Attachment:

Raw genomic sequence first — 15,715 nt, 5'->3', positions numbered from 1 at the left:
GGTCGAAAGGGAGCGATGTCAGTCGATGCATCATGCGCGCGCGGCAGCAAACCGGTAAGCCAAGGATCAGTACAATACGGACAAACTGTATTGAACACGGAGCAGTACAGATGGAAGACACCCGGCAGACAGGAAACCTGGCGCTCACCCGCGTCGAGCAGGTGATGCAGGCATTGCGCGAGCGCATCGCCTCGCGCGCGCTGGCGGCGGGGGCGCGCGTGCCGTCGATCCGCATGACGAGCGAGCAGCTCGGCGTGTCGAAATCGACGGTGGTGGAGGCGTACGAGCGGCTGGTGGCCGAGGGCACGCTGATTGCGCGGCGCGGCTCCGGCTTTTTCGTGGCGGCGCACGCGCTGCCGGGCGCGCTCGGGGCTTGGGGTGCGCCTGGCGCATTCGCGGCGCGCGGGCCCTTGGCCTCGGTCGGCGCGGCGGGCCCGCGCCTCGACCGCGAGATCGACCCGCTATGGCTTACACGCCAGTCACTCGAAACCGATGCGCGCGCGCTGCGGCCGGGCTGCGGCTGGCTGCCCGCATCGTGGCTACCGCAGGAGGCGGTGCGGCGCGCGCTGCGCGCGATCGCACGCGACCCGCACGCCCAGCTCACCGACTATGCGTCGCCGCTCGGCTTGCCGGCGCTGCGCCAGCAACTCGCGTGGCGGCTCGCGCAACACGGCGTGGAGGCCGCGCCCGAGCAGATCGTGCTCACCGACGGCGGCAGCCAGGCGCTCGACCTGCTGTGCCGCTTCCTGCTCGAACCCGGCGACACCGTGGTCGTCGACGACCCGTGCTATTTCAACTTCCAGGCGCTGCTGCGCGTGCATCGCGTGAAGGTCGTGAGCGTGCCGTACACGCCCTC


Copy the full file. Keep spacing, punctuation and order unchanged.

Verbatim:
Raw genomic sequence first — 15,715 nt, 5'->3', positions numbered from 1 at the left:
GGTCGAAAGGGAGCGATGTCAGTCGATGCATCATGCGCGCGCGGCAGCAAACCGGTAAGCCAAGGATCAGTACAATACGGACAAACTGTATTGAACACGGAGCAGTACAGATGGAAGACACCCGGCAGACAGGAAACCTGGCGCTCACCCGCGTCGAGCAGGTGATGCAGGCATTGCGCGAGCGCATCGCCTCGCGCGCGCTGGCGGCGGGGGCGCGCGTGCCGTCGATCCGCATGACGAGCGAGCAGCTCGGCGTGTCGAAATCGACGGTGGTGGAGGCGTACGAGCGGCTGGTGGCCGAGGGCACGCTGATTGCGCGGCGCGGCTCCGGCTTTTTCGTGGCGGCGCACGCGCTGCCGGGCGCGCTCGGGGCTTGGGGTGCGCCTGGCGCATTCGCGGCGCGCGGGCCCTTGGCCTCGGTCGGCGCGGCGGGCCCGCGCCTCGACCGCGAGATCGACCCGCTATGGCTTACACGCCAGTCACTCGAAACCGATGCGCGCGCGCTGCGGCCGGGCTGCGGCTGGCTGCCCGCATCGTGGCTACCGCAGGAGGCGGTGCGGCGCGCGCTGCGCGCGATCGCACGCGACCCGCACGCCCAGCTCACCGACTATGCGTCGCCGCTCGGCTTGCCGGCGCTGCGCCAGCAACTCGCGTGGCGGCTCGCGCAACACGGCGTGGAGGCCGCGCCCGAGCAGATCGTGCTCACCGACGGCGGCAGCCAGGCGCTCGACCTGCTGTGCCGCTTCCTGCTCGAACCCGGCGACACCGTGGTCGTCGACGACCCGTGCTATTTCAACTTCCAGGCGCTGCTGCGCGTGCATCGCGTGAAGGTCGTGAGCGTGCCGTACACGCCCTC